1. Overview

The LD_PRELOAD trick is a useful technique to influence the linkage of shared libraries and the resolution of symbols (functions) at runtime. To explain LD_PRELOAD, let’s first discuss a bit about libraries in the Linux system.

In brief, a library is a collection of compiled functions. We can make use of these functions in our programs without rewriting the same functionality. This can be achieved by either including the library code in our program (static library) or by linking dynamically at runtime (shared library).

Using static libraries, we can build standalone programs. On the other hand, programs built with a shared library require runtime linker/loader support. For this reason, before executing a program, all required symbols are loaded and the program is prepared for execution.

2. Runtime Execution Environment

The LD_PRELOAD trick comes handy in the program execution preparation phase. Linux system programs ld.so and ld-linux.so (dynamic linker/loader) use LD_PRELOAD to load specified shared libraries. In particular, before any other library, the dynamic loader will first load shared libraries that are in LD_PRELOAD.

It’s important to note that in secure-execution mode, entries in LD_PRELOAD can be ignored. This happens when a slash appears in the path — meaning the file is not in the default search path. In this case, the dynamic loader will only load a system library if the library has the setuid bit set.

3. Use Cases of LD_PRELOAD

In this section, we’ll try some use cases of the LD_PRELOAD trick. Firstly, we will see how libraries can be overridden. Later on, we’ll use LD_PRELOAD to interpose (wrap around).

Since LD_PRELOAD is an environment variable, it affects only the current process. Therefore, we will only use absolute paths.

Before getting into the use of LD_PRELOAD, let’s first use the ldd command. The ldd command is useful for listing runtime dependencies of a binary program or shared library:

$ ldd /usr/bin/pigz
	linux-vdso.so.1 (0x00007ffd559d7000)
	libm.so.6 => /lib/x86_64-linux-gnu/libm.so.6 (0x00007fa48bcc1000)
	libpthread.so.0 => /lib/x86_64-linux-gnu/libpthread.so.0 (0x00007fa48bc9e000)
	libz.so.1 => /lib/x86_64-linux-gnu/libz.so.1 (0x00007fa48bc82000)
	libc.so.6 => /lib/x86_64-linux-gnu/libc.so.6 (0x00007fa48ba90000)
	/lib64/ld-linux-x86-64.so.2 (0x00007fa48c065000)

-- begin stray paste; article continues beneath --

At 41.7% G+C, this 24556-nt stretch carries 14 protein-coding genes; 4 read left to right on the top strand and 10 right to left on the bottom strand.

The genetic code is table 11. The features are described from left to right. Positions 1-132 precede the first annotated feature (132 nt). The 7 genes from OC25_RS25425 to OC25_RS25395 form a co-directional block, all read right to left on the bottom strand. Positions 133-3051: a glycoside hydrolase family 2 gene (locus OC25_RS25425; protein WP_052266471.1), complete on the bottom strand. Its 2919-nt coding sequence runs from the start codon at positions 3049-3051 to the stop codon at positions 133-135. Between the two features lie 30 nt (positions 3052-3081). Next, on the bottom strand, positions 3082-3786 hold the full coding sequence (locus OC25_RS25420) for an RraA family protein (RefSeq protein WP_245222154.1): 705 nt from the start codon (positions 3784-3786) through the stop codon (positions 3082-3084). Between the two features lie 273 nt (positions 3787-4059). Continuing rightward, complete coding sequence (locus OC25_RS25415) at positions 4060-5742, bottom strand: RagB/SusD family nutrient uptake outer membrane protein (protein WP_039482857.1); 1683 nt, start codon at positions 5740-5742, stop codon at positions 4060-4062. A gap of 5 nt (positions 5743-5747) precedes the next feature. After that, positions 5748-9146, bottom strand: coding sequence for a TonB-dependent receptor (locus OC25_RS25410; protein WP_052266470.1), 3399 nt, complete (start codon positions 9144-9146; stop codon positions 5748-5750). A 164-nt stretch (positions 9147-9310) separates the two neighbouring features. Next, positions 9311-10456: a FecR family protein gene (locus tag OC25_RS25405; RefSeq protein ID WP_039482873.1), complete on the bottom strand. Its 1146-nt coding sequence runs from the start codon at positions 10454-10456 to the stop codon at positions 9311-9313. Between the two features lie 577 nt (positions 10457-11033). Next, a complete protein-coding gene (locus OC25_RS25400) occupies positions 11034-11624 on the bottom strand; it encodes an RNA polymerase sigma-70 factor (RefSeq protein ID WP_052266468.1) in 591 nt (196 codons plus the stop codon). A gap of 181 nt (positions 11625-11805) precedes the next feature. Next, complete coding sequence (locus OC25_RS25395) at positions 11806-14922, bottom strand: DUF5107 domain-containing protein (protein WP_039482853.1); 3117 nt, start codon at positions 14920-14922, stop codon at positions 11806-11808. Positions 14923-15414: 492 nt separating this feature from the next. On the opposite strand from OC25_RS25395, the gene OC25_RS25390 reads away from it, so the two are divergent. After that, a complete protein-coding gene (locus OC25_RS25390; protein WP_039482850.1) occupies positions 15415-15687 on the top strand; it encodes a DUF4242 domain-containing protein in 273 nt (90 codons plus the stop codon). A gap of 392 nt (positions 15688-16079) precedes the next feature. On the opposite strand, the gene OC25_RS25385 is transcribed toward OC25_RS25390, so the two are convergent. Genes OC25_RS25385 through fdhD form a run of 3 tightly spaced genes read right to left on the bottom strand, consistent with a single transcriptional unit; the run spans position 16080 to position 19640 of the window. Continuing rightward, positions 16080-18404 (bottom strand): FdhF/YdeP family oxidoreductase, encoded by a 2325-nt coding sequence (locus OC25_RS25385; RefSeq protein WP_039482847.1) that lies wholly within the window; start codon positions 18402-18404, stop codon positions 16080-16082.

Using ldd, we can see that the pigz program depends on several shared libraries.

We also have other options for seeing used shared libraries.

3.1. Replacing Libraries Using LD_PRELOAD

Let’s now get back to the terminal and see the LD_PRELOAD trick in action:

$ LD_PRELOAD=/data/preload/lib/libz.so.1.2.7 ldd /usr/bin/pigz 
	linux-vdso.so.1 (0x00007ffc1d9c4000)
	/data/preload/lib/libz.so.1.2.7 (0x00007f33877d9000)
	libm.so.6 => /lib/x86_64-linux-gnu/libm.so.6 (0x00007f3387674000)
	libpthread.so.0 => /lib/x86_64-linux-gnu/libpthread.so.0 (0x00007f3387651000)
	libc.so.6 => /lib/x86_64-linux-gnu/libc.so.6 (0x00007f338745f000)
	/lib64/ld-linux-x86-64.so.2 (0x00007f3387a32000)

Now, we can see that the zlib (libz) dependency of the pigz program is changed, from the system default location to the location that we have set in LD_PRELOAD.

If we want to run multiple programs with LD_PRELOAD, it will be better to use export and unset to set and clear the environment variable, respectively. Let’s do this now and confirm the change by invoking the pigz program itself:

$ pigz -vV
pigz 2.4
zlib 1.2.11
 
$ export LD_PRELOAD=/data/preload/lib/libz.so.1.2.7
$ pigz -vV
pigz 2.4
zlib 1.2.7
 
$ unset LD_PRELOAD
$ pigz -vV
pigz 2.4
zlib 1.2.11

Here, we invoked pigz with the -vV options so that it reports both the pigz and zlib versions.

3.2. Interposing Using LD_PRELOAD

Let’s use an interposer library to change the behavior of a system function. For this example, we’ll use an imaginary library that adds some accounting functionality to malloc.

Using the LD_PRELOAD trick, we can change the behavior of any program that is dependent on an external shared library. For example, the ls program depends on libc, which provides many system functions, including memory allocation using malloc:

$ ls -lh
total 2,8G